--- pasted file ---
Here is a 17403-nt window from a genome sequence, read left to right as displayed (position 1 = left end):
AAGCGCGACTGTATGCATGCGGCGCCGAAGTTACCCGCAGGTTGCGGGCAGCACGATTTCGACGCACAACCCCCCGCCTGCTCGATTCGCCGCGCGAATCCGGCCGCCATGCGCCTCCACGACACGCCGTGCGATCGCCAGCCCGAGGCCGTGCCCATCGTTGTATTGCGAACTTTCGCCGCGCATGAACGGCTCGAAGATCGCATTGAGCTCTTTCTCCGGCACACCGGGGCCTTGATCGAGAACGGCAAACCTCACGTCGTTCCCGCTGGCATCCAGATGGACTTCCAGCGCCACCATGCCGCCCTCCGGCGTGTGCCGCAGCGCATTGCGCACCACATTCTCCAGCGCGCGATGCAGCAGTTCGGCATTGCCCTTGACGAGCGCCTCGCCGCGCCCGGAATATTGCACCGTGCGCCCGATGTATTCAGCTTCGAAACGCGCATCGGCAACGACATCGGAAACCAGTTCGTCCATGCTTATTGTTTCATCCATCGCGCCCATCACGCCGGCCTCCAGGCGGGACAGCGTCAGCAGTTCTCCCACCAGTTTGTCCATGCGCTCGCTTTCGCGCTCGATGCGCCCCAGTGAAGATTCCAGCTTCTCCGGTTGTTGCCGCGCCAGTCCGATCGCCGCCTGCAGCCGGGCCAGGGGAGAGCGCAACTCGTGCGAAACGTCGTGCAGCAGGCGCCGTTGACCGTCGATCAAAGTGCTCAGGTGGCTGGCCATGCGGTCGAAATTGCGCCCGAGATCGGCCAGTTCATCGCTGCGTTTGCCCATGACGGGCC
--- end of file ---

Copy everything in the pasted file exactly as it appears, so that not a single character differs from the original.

Here is a 17403-nt window from a genome sequence, read left to right as displayed (position 1 = left end):
AAGCGCGACTGTATGCATGCGGCGCCGAAGTTACCCGCAGGTTGCGGGCAGCACGATTTCGACGCACAACCCCCCGCCTGCTCGATTCGCCGCGCGAATCCGGCCGCCATGCGCCTCCACGACACGCCGTGCGATCGCCAGCCCGAGGCCGTGCCCATCGTTGTATTGCGAACTTTCGCCGCGCATGAACGGCTCGAAGATCGCATTGAGCTCTTTCTCCGGCACACCGGGGCCTTGATCGAGAACGGCAAACCTCACGTCGTTCCCGCTGGCATCCAGATGGACTTCCAGCGCCACCATGCCGCCCTCCGGCGTGTGCCGCAGCGCATTGCGCACCACATTCTCCAGCGCGCGATGCAGCAGTTCGGCATTGCCCTTGACGAGCGCCTCGCCGCGCCCGGAATATTGCACCGTGCGCCCGATGTATTCAGCTTCGAAACGCGCATCGGCAACGACATCGGAAACCAGTTCGTCCATGCTTATTGTTTCATCCATCGCGCCCATCACGCCGGCCTCCAGGCGGGACAGCGTCAGCAGTTCTCCCACCAGTTTGTCCATGCGCTCGCTTTCGCGCTCGATGCGCCCCAGTGAAGATTCCAGCTTCTCCGGTTGTTGCCGCGCCAGTCCGATCGCCGCCTGCAGCCGGGCCAGGGGAGAGCGCAACTCGTGCGAAACGTCGTGCAGCAGGCGCCGTTGACCGTCGATCAAAGTGCTCAGGTGGCTGGCCATGCGGTCGAAATTGCGCCCGAGATCGGCCAGTTCATCGCTGCGTTTGCCCATGACGGGCC